2009
Bonneaud, C.; Sepil, I.; Milá, B.; Buermann, W.; Pollinger, J.; Sehgal, R. N.; Valkiūnas, G.; Iezhova, T. A.; Saatchi, S.; Smith, T. B. The prevalence of avian Plasmodium is higher in undisturbed tropical forests of Cameroon. Journal of Tropical Ecology 2009, 25, 439–447. PDF
2008
Milá, B.; Wayne, R. K.; Smith, T. B. Ecomorphology of migratory and sedentary populations of the yellow-rumped warbler (Dendroica coronata). Condor 2008, 110, 335–344. PDF
2007
Milá, B.; McCormack, J. E.; Castenada, G.; Wayne, R. K.; Smith, T. B. Recent postglacial range expansion drives the rapid diversification of a songibird lineage in the genus Junco. Proceedings of the Royal Society B 2007, 274, 2653–2660. PDF
2007
Milá, B.; Smith, T. B.; Wayne, R. K. Speciation and rapid phenotypic differentiation in the yellow-rumped warbler (Dendroica coronata) complex. Molecular Ecology 2007, 16, 159–173. PDF
2006
Milá, B.; Smith, T. B.; Wayne, R. K. Postglacial population expansion drives the evolution of long-distance migration in a songbird. Evolution 2006, 60, 2403–2409. PDF
2006
Ruegg, K.; Slabbekorn, H.; Clegg, S.; Smith, T. B. Divergence in mating signals correlates with ecological variation in the migratory songbird, Swainson's thrush (Catharus ustulatus). Molecular Ecology 2006, 15, 1487–1494.
2005
Kelly, J.; Ruegg, k.; Smith, T. B. Combining isotopic and genetic markers to identify breeding origins of migrant birds. Ecological Applications 2005, 15, 1487–1494; DOI 10.1890/04-1325. PDF
2005
Smith, T. B.; Clegg, S. M.; Kimura, M.; Ruegg, K.; Milá, B.; Lovette, I. Molecular genetic approaches to linking breeding and overwintering areas in five neotropical migrant passerines. In Birds of Two Worlds: The Ecology and Evolution of Migration; Greenberg, R. ., Marra, P. P., Eds.; The Johns Hopkins University Press: Baltimore, MD, 2005; pp 223–231.
2004
Lovette, I. J.; Clegg, S. M.; Smith, T. B. Limited utility of mtDNA markers for determining connectivity among breeding and overwintering locations in three neotropical migrant birds. Conservation Biology 2004, 18, 302–308. PDF
2003
Hobson, K. A.; Wassenaar, L. I.; Milá, B.; Lovette, I.; Dingle, C.; Smith, T. B. Stable isotopes as indicators of altitudinal distributions and movements in an Ecuadorean hummingbird community. Oecologia 2003, 136, 302–308. PDF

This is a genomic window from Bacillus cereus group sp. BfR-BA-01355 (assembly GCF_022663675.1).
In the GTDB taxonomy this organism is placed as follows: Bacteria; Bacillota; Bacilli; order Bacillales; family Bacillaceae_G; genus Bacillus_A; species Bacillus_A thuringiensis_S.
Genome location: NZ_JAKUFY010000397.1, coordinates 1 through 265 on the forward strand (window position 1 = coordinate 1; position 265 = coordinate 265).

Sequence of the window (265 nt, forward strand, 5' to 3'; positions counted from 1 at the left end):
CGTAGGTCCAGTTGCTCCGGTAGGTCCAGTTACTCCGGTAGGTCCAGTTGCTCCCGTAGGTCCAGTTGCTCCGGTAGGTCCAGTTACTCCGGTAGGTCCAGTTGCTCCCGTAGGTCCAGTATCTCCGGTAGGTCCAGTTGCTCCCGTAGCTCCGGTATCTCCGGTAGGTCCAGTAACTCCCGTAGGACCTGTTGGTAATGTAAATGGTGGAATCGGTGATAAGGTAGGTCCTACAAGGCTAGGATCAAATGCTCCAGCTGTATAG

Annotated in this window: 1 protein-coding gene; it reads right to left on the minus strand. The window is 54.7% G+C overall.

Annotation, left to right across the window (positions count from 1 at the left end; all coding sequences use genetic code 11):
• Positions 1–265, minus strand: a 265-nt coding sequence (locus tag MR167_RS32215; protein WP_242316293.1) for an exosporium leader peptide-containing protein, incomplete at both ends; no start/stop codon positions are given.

2003
Clegg, S. M.; Kelley, J. F.; Kimura, M.; Smith, T. B. Combining genetic markers and stable isotopes to reveal population connectivity and migration patterns in a Neotropical migrant, Wilson's warbler (Wilsonia pusilla). Molecular Ecology 2003, 12 (4), 819–830; DOI 10.1046/j.1365-294X.2003.01757.x. PDF
2003
Smith, T. B.; Marra, P. P.; Webster, M. S.; Lovette, I.; Gibbs, L.; Holmes, R. T.; Rohwer, S. A call for feather sampling. The Auk 2003, 120, 218–221. PDF
2002
Kimura, M.; Clegg, S. M.; Lovette, I. J.; Holder, K. R.; Girman, D. J.; Milá, B.; Wade, P.; Smith, T. B. Phylogeographic approaches to assessing demographic connectivity between breeding and overwintering regions in a Nearctic-Neotropical warbler (Wilsonia pusilla). Molecular Ecology 2002, 11. PDF
2002
Ruegg, K.; Smith, T. B. Not as the crow flies: a historical explanation for circuitous migration in Swainson's thrush (Catharus ustulatus). Proceedings of the Royal Society, London 2002, 269, 1375–1381. PDF
2000
Milá, B.; Girman, D.; Kimura, M.; Smith, T. B. Evidence for Pleistocene effects on the phylogeography of MacGillivary's warbler. Proceedings of the Royal Society 2000, 267, 1033–1040.

CTR Bird

Center for Tropical Research | UCLA Institute of the Environment and Sustainability
La Kretz Hall, Suite 300 | 619 Charles E. Young Dr. East | Los Angeles, CA 90095-1496

The Center for Tropical Research, located on the third floor of La Kretz Hall, is part of the Institute of the Environment and Sustainability at the University of California, Los Angeles. For general inquiries, contact Christa Gomez, CTR Office Manager, at (310) 206-6234, or by email at cgomez@lifesci.ucla.edu. Visitors are always welcome.